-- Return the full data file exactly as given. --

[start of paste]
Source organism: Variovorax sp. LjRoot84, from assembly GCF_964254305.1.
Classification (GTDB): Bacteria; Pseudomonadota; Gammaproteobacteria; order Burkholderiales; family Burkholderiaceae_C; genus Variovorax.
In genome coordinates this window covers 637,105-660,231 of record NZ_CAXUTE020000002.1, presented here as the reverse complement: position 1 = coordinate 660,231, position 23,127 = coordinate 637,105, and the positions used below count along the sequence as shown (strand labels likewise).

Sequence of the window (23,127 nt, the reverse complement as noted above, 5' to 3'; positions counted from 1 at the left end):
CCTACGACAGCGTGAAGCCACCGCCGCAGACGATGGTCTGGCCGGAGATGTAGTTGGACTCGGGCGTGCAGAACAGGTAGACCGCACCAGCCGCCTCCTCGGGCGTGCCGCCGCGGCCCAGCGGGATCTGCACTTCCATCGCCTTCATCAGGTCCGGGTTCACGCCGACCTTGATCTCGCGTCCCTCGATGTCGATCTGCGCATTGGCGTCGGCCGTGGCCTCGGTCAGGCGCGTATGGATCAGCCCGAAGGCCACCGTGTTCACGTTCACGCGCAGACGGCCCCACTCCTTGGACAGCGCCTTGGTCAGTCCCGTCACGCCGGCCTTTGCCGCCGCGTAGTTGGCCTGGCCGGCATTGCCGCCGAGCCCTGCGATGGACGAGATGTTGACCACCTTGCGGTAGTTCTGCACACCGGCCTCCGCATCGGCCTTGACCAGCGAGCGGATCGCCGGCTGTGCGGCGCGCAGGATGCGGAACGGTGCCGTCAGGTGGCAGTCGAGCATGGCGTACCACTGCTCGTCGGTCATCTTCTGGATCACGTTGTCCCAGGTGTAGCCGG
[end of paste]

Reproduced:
Source organism: Variovorax sp. LjRoot84, from assembly GCF_964254305.1.
Classification (GTDB): Bacteria; Pseudomonadota; Gammaproteobacteria; order Burkholderiales; family Burkholderiaceae_C; genus Variovorax.
In genome coordinates this window covers 637,105-660,231 of record NZ_CAXUTE020000002.1, presented here as the reverse complement: position 1 = coordinate 660,231, position 23,127 = coordinate 637,105, and the positions used below count along the sequence as shown (strand labels likewise).

Sequence of the window (23,127 nt, the reverse complement as noted above, 5' to 3'; positions counted from 1 at the left end):
CCTACGACAGCGTGAAGCCACCGCCGCAGACGATGGTCTGGCCGGAGATGTAGTTGGACTCGGGCGTGCAGAACAGGTAGACCGCACCAGCCGCCTCCTCGGGCGTGCCGCCGCGGCCCAGCGGGATCTGCACTTCCATCGCCTTCATCAGGTCCGGGTTCACGCCGACCTTGATCTCGCGTCCCTCGATGTCGATCTGCGCATTGGCGTCGGCCGTGGCCTCGGTCAGGCGCGTATGGATCAGCCCGAAGGCCACCGTGTTCACGTTCACGCGCAGACGGCCCCACTCCTTGGACAGCGCCTTGGTCAGTCCCGTCACGCCGGCCTTTGCCGCCGCGTAGTTGGCCTGGCCGGCATTGCCGCCGAGCCCTGCGATGGACGAGATGTTGACCACCTTGCGGTAGTTCTGCACACCGGCCTCCGCATCGGCCTTGACCAGCGAGCGGATCGCCGGCTGTGCGGCGCGCAGGATGCGGAACGGTGCCGTCAGGTGGCAGTCGAGCATGGCGTACCACTGCTCGTCGGTCATCTTCTGGATCACGTTGTCCCAGGTGTAGCCGG